Syria crisis: UK charities start appeal
British aid agencies have started an appeal to help the people affected by the two-year conflict in Syria.
The Disasters Emergency Committee (DEC) has said there is a huge need for help as the humanitarian situation inside the country continues to deteriorate.
More than three million Syrians have been forced to flee their homes as the fighting spreads.
One official said more than £150m was needed to care for them, as donations to the appeal opened.
Two million people have been forced to move to other districts in Syria, while another million have left the country, becoming refugees. Many are without shelter, food, blankets, clean water and medical care.
It has been possible to donate to the Syria appeal since early on Wednesday morning, but the formal launch will take place on Thursday when all the main broadcasters, including the BBC, will take part.
The DEC said the majority of its members were already supporting work inside Syria but most could not talk in any detail about their activities without putting their work and workers at risk.
Its members include the British Red Cross, Cafod, Care International UK, Oxfam and Save the Children.
The British Red Cross is supporting the Syrian Arab Red Crescent (SARC) which is helping two million people per month. SARC said it was working to meet the needs of vulnerable people all over Syria, including government-controlled areas and across front lines.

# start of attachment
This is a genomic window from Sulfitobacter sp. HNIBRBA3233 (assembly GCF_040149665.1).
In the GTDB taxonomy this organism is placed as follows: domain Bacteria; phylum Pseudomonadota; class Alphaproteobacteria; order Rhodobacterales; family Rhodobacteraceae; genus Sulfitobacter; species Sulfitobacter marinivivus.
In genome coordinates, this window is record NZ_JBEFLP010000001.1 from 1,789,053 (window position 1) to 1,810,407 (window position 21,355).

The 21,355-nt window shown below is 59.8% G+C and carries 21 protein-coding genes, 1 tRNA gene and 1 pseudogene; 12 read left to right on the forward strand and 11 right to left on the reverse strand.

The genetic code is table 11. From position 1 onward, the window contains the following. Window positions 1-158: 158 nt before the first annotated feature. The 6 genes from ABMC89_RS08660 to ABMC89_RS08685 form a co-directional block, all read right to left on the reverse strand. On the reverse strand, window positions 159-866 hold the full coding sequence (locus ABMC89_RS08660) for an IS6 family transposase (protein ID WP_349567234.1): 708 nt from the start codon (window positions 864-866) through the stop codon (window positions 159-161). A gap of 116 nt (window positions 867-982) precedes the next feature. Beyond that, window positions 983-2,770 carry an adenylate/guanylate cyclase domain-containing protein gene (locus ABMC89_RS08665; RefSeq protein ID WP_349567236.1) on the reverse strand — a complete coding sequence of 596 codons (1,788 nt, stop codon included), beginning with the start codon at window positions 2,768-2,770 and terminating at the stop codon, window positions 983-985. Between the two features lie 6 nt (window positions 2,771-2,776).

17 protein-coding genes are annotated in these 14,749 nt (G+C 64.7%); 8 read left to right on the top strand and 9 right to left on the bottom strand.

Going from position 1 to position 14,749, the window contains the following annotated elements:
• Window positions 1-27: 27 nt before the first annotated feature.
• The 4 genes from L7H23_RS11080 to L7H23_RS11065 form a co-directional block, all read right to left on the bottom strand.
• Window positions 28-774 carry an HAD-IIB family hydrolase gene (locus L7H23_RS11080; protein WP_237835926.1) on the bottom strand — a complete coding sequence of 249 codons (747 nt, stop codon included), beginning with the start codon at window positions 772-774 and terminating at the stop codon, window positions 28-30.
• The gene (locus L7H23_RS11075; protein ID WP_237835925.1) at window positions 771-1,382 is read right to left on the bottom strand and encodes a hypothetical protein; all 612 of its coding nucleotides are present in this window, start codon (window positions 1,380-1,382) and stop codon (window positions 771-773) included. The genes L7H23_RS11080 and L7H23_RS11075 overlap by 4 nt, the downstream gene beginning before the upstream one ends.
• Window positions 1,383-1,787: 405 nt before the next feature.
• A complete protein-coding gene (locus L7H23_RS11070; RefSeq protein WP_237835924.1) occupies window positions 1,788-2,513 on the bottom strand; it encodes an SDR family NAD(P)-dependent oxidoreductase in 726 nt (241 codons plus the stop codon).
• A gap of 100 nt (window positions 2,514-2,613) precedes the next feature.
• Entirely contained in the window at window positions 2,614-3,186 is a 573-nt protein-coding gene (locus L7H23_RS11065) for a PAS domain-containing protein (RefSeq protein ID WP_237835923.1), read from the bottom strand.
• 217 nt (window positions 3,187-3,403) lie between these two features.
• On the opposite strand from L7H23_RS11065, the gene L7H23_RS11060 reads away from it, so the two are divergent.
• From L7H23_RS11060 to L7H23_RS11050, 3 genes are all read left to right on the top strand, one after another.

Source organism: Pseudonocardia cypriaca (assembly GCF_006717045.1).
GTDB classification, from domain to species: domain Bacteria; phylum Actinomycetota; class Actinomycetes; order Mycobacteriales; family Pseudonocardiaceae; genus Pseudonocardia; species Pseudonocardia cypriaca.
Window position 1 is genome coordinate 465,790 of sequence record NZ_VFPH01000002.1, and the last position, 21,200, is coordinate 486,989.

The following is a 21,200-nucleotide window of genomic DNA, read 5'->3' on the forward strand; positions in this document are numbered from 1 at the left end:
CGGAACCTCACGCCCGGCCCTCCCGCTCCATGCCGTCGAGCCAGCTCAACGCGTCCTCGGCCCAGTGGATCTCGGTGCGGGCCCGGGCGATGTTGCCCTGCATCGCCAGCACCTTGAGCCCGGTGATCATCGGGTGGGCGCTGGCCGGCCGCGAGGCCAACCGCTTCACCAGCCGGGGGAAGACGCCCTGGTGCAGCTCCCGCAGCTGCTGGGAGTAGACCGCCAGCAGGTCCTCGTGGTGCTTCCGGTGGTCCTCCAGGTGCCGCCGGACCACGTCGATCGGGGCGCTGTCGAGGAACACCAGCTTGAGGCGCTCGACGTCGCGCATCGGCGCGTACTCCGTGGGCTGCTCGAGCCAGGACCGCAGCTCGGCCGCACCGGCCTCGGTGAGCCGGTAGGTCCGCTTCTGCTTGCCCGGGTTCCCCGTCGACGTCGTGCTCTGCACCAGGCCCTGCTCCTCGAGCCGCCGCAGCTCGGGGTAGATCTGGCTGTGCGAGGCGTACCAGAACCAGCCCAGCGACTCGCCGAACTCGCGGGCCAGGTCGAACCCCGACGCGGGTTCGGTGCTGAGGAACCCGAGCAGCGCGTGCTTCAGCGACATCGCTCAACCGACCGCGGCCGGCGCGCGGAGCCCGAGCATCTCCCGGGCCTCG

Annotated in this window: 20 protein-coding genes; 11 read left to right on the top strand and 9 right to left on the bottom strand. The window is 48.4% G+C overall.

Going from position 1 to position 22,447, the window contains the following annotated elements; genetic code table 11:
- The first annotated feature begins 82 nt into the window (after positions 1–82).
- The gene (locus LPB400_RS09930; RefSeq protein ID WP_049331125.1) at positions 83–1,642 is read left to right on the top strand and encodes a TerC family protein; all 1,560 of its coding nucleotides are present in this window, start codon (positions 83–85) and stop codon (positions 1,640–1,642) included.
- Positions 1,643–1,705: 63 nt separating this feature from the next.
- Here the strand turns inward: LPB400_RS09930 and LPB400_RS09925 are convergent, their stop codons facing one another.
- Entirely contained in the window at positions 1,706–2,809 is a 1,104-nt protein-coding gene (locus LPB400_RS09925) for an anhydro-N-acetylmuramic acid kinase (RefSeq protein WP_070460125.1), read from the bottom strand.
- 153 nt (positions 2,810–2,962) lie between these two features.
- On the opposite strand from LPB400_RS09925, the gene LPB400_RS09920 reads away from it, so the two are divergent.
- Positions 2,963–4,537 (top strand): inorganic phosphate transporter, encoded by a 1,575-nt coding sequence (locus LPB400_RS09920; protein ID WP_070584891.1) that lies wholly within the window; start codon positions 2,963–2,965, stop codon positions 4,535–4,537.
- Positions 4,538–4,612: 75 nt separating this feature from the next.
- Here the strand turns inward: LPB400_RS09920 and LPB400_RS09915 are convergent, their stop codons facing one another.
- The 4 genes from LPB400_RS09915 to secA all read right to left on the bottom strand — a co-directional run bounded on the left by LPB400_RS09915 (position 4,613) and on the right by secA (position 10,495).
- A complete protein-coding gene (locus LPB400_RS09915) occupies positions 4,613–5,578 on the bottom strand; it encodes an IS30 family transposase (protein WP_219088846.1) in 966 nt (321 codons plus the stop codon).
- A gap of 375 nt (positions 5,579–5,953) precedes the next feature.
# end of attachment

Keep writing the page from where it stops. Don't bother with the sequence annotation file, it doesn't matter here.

Other DEC agencies are supporting work that has reached a total of 920,000 people in areas, including Damascus, Homs, Aleppo, Idlib, Hama, and areas across northern Syria. Islamic Relief, Save the Children and Cafod have all confirmed they are supporting the delivery of aid inside Syria.
DEC member agencies are also providing help to some of the refugees who have fled to neighbouring countries.
Chief executive Saleh Saeed said: "Despite the efforts of our member agencies and others there are huge and urgent un-met needs, both in Syria and the surrounding countries.
"In Syria, the greatest challenge to meeting those needs remains the barriers to delivering aid which are faced by impartial humanitarian agencies such as our members.
"The lack of funds are also a critical constraint though - both for work in Syria and the surrounding countries."
The number of refugees leaving the country has increased from 1,000 a day at the beginning of the year to more than 8,000 a day.
The DEC said the total number in need of assistance in Syria and the surrounding countries was more than five million - one million refugees, two million internally-displaced people and two million still living at home in Syria but requiring assistance.
Last week saw the second anniversary of the Syrian uprising against the rule of President Bashar al-Assad, which initially began as a wave of peaceful protests but which is now often described as a civil war.
An estimated 70,000 people have been killed and more than one million people have fled Syria since the uprising began.